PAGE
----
Budget cuts for police departments and court systems mean justice won’t be handed out evenly — or at all.
We can all recite the opening of Law and Order. “In the criminal justice system, the people are represented by two separate yet equally important groups: the police, who investigate crime; and the district attorneys, who prosecute the offenders.” As much as the show gets wrong about the real world, this narration gets it right: it takes both law and order (i.e. police and court systems) to serve justice to the people. Yet neither of those services is free. We are officially in an age of austerity and our justice system isn’t immune to the ravages of budget cutting. We’re getting justice on the cheap, and like that electric blanket you bought at the dollar store, it’s just not functioning correctly.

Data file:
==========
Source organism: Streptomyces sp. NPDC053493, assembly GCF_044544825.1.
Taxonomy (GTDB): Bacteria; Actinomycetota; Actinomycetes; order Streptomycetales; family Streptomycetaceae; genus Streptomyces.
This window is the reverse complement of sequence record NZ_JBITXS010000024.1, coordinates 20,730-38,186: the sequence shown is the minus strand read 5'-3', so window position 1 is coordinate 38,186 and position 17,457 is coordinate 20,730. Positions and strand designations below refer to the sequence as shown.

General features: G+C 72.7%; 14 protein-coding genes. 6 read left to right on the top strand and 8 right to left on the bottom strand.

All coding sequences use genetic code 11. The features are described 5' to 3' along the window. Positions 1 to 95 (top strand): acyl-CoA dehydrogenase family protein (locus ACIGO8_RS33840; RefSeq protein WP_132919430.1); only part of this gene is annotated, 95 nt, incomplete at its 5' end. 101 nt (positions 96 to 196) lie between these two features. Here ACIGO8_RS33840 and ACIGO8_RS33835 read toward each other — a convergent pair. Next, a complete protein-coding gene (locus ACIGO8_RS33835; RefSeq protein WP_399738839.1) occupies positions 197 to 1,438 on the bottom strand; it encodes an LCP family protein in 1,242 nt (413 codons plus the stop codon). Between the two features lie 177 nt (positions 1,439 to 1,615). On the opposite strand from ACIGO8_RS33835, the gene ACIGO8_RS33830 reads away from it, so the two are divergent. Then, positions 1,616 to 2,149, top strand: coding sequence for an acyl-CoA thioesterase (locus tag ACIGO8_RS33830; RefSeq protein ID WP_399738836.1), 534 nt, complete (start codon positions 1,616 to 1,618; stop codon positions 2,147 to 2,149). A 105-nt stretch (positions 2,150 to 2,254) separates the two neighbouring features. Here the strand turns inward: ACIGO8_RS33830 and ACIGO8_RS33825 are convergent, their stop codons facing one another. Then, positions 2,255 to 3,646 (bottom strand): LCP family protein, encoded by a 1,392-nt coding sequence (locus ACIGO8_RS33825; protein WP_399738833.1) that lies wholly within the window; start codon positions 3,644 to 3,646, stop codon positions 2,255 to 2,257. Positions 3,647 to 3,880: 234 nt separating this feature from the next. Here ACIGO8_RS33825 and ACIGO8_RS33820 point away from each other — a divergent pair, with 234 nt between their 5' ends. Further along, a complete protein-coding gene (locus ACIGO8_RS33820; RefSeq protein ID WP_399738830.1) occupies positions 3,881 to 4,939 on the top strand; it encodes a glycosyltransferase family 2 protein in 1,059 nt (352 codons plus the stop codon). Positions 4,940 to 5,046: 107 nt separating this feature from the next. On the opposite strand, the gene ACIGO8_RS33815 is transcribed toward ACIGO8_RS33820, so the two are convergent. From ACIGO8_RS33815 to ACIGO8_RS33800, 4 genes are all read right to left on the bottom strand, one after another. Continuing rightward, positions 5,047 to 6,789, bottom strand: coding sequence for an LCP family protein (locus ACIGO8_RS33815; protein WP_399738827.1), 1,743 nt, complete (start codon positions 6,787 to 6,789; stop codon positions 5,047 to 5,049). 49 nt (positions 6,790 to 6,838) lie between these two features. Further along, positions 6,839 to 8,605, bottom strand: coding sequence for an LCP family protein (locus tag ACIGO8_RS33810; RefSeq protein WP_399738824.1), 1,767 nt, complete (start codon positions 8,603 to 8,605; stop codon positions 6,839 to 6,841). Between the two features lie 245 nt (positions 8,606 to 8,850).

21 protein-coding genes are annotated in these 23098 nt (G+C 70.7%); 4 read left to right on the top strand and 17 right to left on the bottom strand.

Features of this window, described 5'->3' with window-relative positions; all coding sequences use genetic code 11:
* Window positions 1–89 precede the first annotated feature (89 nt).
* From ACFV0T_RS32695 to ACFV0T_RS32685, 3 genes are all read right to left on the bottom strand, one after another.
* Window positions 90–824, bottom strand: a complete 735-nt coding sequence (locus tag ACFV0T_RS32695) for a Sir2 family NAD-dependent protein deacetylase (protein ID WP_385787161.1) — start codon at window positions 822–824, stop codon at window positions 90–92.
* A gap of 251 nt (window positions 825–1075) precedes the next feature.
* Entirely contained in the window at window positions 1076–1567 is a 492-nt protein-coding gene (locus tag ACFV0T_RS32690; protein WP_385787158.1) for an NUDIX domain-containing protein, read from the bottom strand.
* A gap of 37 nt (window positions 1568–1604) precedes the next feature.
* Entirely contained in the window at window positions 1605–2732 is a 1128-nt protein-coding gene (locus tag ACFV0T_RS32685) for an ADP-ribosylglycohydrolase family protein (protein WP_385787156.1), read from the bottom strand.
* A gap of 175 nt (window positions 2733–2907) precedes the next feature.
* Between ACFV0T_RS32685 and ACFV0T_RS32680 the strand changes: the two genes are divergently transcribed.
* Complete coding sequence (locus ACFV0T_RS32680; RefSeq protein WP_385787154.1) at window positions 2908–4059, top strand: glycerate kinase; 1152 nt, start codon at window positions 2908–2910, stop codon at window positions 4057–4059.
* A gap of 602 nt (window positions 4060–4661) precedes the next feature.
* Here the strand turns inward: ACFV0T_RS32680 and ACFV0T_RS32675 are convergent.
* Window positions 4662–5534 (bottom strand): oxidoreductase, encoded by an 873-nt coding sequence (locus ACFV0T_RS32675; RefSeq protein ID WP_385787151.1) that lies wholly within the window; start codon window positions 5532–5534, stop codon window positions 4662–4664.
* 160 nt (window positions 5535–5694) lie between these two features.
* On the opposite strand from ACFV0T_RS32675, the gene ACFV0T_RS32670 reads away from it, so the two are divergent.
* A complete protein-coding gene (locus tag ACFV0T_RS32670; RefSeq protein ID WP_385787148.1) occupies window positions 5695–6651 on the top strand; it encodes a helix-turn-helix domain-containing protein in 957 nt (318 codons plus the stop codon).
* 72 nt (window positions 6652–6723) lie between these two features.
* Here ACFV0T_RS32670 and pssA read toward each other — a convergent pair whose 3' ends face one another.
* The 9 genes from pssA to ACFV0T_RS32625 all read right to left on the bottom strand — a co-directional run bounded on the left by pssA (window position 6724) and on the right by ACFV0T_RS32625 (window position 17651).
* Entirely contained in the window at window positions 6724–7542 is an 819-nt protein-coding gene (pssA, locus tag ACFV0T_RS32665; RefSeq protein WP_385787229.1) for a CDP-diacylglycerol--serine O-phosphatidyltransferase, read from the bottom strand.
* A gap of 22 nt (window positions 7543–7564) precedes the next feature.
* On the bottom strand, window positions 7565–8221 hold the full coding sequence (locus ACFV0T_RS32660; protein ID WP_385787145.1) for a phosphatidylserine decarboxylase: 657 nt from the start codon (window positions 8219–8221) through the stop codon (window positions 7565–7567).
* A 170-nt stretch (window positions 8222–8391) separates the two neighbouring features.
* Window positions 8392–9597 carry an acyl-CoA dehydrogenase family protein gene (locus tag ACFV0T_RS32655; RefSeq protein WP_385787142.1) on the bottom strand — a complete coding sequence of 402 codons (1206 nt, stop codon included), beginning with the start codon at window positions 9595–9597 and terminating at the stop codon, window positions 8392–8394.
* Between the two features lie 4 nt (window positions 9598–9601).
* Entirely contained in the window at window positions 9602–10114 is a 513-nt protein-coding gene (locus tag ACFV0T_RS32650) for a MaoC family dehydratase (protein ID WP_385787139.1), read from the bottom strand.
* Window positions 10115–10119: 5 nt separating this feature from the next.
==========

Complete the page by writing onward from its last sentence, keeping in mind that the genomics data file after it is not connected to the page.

It’s no secret that state budgets have been hit hard by the recession and that the stimulus money that helped patch the holes is mostly gone. Public employees have been in the spotlight as they’ve been laid off and their bargaining rights have come under attack in response to the financial crunch. On the order side of the justice equation, police departments are no exception to the squeeze. By the end of 2011, 12,000 police officers were expected to have lost their jobs. That drop would be the first job decline in law enforcement in 25 years. This is just a sign of larger financial troubles. As a Justice Department report on the situation put it, it is “no longer a fiscal possibility” for governments to allocate half of their budgets to public safety. “The economic decline has severely affected law enforcement agencies’ operating budgets across the nation,” it states, leading to over one third of departments in a survey to report budget drops of more than 5 percent since 2009.